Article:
Abstract # 6268 Poster # 177:

Scheduled for Friday, June 19, 2015 06:00 PM-08:00 PM: (Cascade AJBCD) Poster Presentation


J. P. Bridges1, R. L. Haller1, S. J. Buchl1, E. R. Magden1, S. P. Lambeth1 and S. J. Schapiro1,2
1Michale E. Keeling Center for Comparative Medicine and Research, University of Texas MD Anderson Cancer Center, 650 Coolwater Dr., Bastrop, TX 78602, USA, 2Department of Experimental Medicine, University of Copenhagen and University Hospital, Copenhagen, Denmark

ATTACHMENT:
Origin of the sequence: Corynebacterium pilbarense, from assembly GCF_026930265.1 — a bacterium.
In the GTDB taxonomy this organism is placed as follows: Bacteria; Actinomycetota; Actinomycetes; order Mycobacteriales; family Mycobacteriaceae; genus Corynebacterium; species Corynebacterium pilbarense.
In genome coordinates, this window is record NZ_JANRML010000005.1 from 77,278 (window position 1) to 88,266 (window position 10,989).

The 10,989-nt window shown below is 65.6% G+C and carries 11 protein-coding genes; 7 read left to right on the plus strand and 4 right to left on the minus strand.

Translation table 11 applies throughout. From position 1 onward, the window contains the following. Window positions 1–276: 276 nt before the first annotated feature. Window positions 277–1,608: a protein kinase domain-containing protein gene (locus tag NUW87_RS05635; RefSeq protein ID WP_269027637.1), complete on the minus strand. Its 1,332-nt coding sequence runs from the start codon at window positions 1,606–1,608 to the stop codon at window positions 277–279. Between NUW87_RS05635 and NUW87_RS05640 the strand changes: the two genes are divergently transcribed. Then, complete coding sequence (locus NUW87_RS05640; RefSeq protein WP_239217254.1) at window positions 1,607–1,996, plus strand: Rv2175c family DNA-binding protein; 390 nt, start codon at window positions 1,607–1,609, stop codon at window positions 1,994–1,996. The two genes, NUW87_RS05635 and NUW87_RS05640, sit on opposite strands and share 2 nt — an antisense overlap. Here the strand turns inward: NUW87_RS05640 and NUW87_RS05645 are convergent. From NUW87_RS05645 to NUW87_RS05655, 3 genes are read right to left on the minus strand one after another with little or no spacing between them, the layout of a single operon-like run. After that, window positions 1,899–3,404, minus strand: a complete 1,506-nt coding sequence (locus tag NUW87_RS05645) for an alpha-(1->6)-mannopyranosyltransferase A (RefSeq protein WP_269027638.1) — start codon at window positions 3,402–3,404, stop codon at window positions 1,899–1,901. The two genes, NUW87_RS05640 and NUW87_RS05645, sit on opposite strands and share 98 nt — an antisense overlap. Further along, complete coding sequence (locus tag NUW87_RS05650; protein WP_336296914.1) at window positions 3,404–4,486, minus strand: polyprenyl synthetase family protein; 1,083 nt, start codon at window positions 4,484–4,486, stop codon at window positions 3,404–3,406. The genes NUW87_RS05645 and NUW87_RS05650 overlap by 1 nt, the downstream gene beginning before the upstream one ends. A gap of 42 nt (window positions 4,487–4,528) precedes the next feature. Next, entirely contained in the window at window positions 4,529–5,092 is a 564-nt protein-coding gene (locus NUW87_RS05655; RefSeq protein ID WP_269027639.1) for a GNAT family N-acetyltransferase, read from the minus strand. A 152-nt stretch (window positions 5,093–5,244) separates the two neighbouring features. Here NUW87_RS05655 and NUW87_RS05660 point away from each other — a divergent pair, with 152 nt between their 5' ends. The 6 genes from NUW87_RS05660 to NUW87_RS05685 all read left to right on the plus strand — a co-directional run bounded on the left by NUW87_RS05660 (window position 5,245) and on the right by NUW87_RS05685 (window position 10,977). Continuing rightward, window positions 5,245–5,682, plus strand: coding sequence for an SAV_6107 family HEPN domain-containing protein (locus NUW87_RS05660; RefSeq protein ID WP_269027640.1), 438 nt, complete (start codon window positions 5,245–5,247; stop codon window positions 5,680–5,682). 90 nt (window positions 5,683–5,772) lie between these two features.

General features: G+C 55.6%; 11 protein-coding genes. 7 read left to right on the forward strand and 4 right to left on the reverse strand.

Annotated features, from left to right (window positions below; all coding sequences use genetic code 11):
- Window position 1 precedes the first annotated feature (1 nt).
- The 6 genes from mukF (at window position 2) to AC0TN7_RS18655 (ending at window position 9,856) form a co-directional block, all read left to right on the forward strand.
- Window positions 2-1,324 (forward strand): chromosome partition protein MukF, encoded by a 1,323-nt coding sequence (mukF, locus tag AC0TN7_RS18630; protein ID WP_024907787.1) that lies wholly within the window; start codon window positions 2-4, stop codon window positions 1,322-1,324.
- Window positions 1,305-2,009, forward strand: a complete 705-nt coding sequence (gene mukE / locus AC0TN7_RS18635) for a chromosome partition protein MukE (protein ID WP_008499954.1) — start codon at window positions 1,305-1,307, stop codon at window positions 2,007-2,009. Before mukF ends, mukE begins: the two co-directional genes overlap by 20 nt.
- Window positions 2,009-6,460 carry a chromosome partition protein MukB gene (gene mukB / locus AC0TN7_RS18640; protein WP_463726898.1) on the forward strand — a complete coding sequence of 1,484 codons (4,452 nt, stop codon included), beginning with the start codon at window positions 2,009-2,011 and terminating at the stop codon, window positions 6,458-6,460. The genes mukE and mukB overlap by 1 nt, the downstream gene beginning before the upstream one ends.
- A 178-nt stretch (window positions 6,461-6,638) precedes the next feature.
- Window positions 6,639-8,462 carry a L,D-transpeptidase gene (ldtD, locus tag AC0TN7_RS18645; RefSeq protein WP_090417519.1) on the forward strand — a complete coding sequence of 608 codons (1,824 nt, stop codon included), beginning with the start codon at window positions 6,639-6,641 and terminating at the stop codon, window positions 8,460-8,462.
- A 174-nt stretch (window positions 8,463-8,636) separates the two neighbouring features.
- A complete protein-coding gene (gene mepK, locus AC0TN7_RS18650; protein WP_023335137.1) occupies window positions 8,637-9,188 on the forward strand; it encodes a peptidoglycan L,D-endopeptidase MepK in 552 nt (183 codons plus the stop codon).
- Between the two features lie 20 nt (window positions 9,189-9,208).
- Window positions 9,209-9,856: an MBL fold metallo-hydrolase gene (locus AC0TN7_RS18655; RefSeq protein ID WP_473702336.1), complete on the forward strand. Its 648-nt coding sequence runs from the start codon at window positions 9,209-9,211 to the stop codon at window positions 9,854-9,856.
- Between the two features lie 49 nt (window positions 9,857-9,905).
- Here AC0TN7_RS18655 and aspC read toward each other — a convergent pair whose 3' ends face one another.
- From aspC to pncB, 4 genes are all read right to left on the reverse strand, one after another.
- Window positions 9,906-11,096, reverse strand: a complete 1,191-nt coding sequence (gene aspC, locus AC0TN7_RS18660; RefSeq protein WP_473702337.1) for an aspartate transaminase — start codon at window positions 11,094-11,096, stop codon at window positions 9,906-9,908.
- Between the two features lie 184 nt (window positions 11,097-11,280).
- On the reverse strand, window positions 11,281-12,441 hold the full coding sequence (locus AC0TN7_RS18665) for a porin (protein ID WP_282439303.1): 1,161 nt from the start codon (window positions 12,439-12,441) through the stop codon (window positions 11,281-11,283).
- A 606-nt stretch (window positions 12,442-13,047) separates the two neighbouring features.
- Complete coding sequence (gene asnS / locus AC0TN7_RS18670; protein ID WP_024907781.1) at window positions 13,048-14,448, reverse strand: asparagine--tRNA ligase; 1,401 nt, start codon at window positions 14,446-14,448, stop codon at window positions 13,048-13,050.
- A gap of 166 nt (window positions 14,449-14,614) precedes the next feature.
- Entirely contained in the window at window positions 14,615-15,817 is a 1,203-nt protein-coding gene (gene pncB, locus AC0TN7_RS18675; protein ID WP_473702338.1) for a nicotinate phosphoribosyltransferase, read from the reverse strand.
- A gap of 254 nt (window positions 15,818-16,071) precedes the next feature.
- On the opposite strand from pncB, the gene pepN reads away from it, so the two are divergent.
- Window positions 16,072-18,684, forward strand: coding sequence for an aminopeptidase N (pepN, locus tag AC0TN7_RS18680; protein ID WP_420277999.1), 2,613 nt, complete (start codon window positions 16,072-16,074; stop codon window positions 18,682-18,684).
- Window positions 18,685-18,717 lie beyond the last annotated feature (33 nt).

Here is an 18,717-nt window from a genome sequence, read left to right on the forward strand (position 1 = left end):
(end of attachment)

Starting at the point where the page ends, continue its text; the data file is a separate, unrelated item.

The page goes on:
In order to ensure the comfort, health, and wellbeing of geriatric chimpanzees in captivity, a formal system of management is essential. Twenty-eight percent of the chimpanzees at the Michale E. Keeling Center for Comparative Medicine and Research are considered geriatric, defined as 30 years of age and older. In order to appropriately care for this aging population, we are developing a ‘geriatric management program’ utilizing a behavioral management approach that focuses on individualized, cage-side care. This program has a number of facets, not unlike programs used at retirement or nursing facilities for aging humans. Components of the geriatric management program include: 1) environmental modifications that allow for easier movement; 2) daily health monitoring utilizing positive reinforcement training techniques to elicit voluntary participation in medical behaviors (i.e. auscultation, blood pressure monitoring, venipuncture); 3) dietary modifications to address the caloric requirements of aging and mobility-impaired animals; and 4) physical therapy in the form of either enrichment and feeding devices or training techniques that require animals to complete desired movements to obtain food. Baseline assessments of cognitive ability, mobility, and weight are collected on the whole colony to provide comparative data as animals age. This program provides specific, yet flexible (depending on each individual animal’s needs), guidelines for staff to follow to maintain and monitor maturing animals in ways that promote healthy aging.